Mar 182017
 

We left in the morning for the 30 mile trek to an anchor spot we found on Active Captain. It is the closest we could find to the Sebastian Inlet and still anchor in 6 feet of water. The morning proved to be more than we expected as we cruised the beautiful estuary area between Fort Pierce and Vero Beach.

We were passing boats of all sizes including sails, catamarans, cruisers and lots of fishing boats heading out for their morning catch. We didn’t expect that we would have several trailing dolphins several during this stretch. The pods of dolphins followed directly behind our boat in the wake. They liked the big wakes more than the little ones as they played and we cheered them on for more. In fact one dolphin started the whole thing when we heard his familiar squeal behind the boat. Both Aiden and I went back and started clapping and coaxing them. Sure enough there were at least 5-6 jumping our wake and enjoying the applause. They continued to dive and jump at the rear of the boat in the wake for several miles. We had to slow for a slow moving boat and they moved on. What a great experience.

As we traveled past Vero Beach the many marinas and large homes stood out. The homes were equal in size to the ones south but it seemed they had more land which were perfectly manicured. The water is a crystal blue colour and really clear. I’m sure we can see several feet down.

Then again as we started up again more dolphins started jumping in our wake. We could see them at the back of the boat just under the props as they kept the same speed and then would give us a show with a jump. We would take pictures and videos as they jumped. They continued with us for several miles again until we had to slow down for other boats. Then we saw 2 manatees. One was just coming up for air as Scott happened to notice him. Then another had a flipper come out of the water and Aiden caught sight of him.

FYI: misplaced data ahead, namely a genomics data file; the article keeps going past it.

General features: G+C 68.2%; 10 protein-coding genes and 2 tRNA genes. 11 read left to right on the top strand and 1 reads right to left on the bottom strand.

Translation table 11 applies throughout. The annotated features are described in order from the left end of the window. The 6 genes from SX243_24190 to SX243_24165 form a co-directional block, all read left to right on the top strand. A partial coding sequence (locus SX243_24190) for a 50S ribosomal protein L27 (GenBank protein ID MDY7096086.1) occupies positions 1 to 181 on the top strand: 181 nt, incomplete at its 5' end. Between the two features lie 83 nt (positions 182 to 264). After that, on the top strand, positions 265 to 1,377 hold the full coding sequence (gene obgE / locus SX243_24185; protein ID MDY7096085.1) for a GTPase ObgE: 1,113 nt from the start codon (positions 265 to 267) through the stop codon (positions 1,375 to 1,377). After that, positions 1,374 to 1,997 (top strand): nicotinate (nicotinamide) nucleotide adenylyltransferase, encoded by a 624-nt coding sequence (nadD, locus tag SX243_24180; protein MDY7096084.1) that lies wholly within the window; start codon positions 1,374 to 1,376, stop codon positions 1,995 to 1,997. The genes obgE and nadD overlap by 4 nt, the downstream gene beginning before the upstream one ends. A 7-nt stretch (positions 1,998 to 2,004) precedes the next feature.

Eventually we found our anchor spot just off the channel leading out to the Sebastian Inlet. It is not protected from winds at all but we checked the forecast and winds are to die down overnight and only start building by tomorrow afternoon. Our spot is just off the channel, before the sea grass area in about 6 feet of water. The tide here is only about 4 inches where the inlet is 2 feet. So we feel comfortable staying put. There is a bit of current from the tidal flow.

We headed by dingy to the inlet area where there is a safe and shallow snorkeling area deemed excellent. It is a beach area, with rocks at the water side of the inlet to allow a safe haven for swimming for the smallest of persons. The beach is a white soft sand. You can snorkel by these rocks on the “lagoon’ side in about 3 feet of water. For the more experienced snorkel you can go on the outside of the rocks on the inlet side and ride the tide either in or out depending on the direction. Note that at tide changes the current is at least 3 knots. Be sure you know the direction of the tide before heading outside the rocks to snorkel. Both spots are excellent for viewing fish and sea life.

After a day of snorkeling we headed to the beach which is on the other side of the “lagoon’. It was only a 5 minute walk to this secluded beach area. The pier has several local fisherman, the beach is one of the most natural beaches and doesn’t have many people. The beach has untouched shells which includes finds of several types of very large intact shells. On a calm day you could spend all day swimming, searching for shells, snorkeling, and beach time. There are no amenities close by so bring whatever you need.

 Posted by at 2:17 AM